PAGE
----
The shocking assassination of the Russian ambassador to Turkey at an Ankara art exhibition on Monday by a Turk seemingly motivated by the situation in neighboring Syria clearly will not help stabilize a region that is rife with trouble—especially since it involves two of Eurasia’s key players.

Ties between Russia and Turkey were already both tenuous and tense prior to this incident.

For instance, Moscow and Ankara back different sides in the ongoing Syrian civil war that has already claimed some 400,000 to 500,000 lives. The Turks want to depose Syrian dictator Bashar al-Assad, while the Russians want to preserve the Assad regime, a longtime Moscow ally.

This difference over Assad arguably came to a head when Turkish fighters downed a Russian war plane that had crossed into Ankara’s airspace last fall, following Moscow’s military intervention into the Syrian conflict.

But clearly interested in keeping the door open to better relations with Ankara, Moscow’s response to the shoot down was quite measured, mostly limited to discouraging Russian tourists from traveling to Turkey and banning Turkish food imports.

Indeed, Russo-Turkish relations have rebounded from this low since then, including beginning talks on Syria, having mutual concerns about Islamist terrorism, and agreeing to organize an evacuation of civilians from the besieged Syrian city of Aleppo.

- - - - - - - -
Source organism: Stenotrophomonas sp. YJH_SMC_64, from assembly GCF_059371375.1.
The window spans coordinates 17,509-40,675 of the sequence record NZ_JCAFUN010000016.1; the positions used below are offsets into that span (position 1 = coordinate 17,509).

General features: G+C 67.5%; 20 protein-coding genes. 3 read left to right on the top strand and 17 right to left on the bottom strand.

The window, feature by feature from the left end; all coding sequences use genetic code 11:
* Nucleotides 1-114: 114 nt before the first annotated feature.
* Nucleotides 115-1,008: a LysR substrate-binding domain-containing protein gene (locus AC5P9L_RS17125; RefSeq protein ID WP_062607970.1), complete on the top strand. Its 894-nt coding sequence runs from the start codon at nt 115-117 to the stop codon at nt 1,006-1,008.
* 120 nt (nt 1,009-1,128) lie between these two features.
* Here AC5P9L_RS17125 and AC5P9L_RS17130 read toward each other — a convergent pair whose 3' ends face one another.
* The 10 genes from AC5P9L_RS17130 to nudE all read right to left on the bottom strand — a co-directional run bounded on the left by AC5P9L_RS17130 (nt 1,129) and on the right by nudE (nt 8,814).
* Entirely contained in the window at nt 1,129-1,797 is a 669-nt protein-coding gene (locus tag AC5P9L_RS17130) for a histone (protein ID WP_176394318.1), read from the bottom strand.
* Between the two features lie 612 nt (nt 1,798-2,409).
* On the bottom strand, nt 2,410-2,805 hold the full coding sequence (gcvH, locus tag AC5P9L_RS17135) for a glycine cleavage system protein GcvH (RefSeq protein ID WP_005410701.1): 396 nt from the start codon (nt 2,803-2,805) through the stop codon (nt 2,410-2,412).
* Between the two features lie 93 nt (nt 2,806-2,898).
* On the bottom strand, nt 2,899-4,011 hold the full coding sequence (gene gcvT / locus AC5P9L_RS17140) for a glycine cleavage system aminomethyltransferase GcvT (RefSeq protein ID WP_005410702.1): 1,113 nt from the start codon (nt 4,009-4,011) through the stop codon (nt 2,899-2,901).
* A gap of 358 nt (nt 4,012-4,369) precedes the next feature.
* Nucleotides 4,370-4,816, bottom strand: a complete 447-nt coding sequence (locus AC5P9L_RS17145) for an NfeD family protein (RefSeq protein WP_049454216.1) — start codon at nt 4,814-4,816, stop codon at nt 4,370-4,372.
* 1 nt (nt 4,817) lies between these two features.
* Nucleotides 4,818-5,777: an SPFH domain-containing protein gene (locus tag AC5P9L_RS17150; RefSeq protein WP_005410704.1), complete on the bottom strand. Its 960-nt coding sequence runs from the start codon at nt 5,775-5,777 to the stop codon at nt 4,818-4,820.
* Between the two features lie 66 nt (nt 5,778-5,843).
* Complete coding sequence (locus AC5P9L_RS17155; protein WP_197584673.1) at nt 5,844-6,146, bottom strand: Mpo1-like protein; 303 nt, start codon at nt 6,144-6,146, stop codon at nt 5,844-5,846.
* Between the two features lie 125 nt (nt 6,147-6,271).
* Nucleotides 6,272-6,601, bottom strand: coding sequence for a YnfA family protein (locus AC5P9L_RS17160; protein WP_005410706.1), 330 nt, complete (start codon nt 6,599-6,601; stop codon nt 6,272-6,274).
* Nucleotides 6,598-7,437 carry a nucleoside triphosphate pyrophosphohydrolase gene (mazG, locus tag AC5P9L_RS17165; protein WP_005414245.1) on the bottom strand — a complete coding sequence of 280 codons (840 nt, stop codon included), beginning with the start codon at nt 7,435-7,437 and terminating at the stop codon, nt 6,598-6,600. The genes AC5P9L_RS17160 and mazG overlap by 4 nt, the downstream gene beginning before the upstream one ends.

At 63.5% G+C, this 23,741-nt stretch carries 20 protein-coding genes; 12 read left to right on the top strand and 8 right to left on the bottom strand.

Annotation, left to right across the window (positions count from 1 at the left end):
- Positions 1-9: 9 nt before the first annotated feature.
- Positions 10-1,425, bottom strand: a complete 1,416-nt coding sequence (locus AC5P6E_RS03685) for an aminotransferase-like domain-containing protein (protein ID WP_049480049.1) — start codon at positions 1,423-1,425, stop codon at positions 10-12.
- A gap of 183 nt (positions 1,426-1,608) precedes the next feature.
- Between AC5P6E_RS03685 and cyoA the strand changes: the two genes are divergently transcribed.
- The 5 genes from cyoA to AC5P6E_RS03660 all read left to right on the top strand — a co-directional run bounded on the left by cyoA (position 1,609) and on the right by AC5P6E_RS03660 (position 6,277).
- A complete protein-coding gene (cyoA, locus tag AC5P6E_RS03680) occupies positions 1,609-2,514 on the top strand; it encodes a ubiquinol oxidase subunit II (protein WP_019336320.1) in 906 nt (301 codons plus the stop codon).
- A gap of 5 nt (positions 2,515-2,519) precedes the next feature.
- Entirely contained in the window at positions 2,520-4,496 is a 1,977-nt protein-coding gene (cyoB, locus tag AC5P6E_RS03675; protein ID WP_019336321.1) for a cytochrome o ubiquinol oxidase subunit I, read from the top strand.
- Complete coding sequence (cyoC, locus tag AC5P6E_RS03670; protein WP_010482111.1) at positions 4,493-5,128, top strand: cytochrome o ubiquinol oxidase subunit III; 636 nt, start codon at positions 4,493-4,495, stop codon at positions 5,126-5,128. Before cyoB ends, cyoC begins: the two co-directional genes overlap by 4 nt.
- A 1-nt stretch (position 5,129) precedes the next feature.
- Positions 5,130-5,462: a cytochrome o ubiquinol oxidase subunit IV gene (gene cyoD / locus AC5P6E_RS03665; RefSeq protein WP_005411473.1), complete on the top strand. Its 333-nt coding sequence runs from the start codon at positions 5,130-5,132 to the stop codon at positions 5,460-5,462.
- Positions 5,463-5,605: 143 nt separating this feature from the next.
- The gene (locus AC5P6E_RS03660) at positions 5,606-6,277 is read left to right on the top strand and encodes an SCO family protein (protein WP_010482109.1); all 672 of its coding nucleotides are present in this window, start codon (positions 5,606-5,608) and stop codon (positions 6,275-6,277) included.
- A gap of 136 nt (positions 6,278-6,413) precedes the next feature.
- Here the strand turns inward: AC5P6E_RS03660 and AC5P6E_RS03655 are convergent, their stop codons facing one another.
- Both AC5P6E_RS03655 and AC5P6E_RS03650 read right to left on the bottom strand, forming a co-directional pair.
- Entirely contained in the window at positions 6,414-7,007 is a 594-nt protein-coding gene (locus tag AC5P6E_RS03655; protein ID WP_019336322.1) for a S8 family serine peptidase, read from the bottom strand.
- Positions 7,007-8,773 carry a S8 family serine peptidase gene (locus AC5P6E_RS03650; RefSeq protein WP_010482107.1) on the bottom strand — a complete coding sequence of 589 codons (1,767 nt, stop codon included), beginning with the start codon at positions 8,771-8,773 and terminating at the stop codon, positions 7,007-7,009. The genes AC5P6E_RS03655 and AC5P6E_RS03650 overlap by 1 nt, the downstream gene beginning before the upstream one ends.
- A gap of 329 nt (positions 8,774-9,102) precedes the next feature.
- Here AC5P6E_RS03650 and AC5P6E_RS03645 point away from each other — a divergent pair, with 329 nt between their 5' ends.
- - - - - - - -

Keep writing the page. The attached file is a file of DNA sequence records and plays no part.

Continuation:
So, despite this latest tragic incident in bilateral ties, Russia and Turkey have strong, self-perceived interests in developing and maintaining solid relations with one another.

Russia, for its part, is looking for opportunities to weaken the North Atlantic Treaty Organization, of which Turkey is a key member. Turkey holds down the security organization’s southeastern flank, hosts U.S. forces, and sits astride the strategic Turkish Straits through which Russia’s Black Sea Fleet sails into the Mediterranean Sea.

Turkey is also looking for other partners to balance unsettled ties with Europe and the United States, which have been strained over the war in Syria and an attempted coup against Turkish President Recep Tayyip Erdogan this summer.

Given increasing concerns in the West over Russian global assertiveness, playing the Moscow card gives Ankara leverage to a certain extent with both Europe and the United States on issues it cares about—not to mention in the Middle East.

It is due to these circumstances that Moscow and Ankara will likely find ways to push through this latest crisis in their bilateral relations. Indeed, Russia, Iran, and Turkey opted to go ahead and reportedly will hold talks on Syria today in Moscow.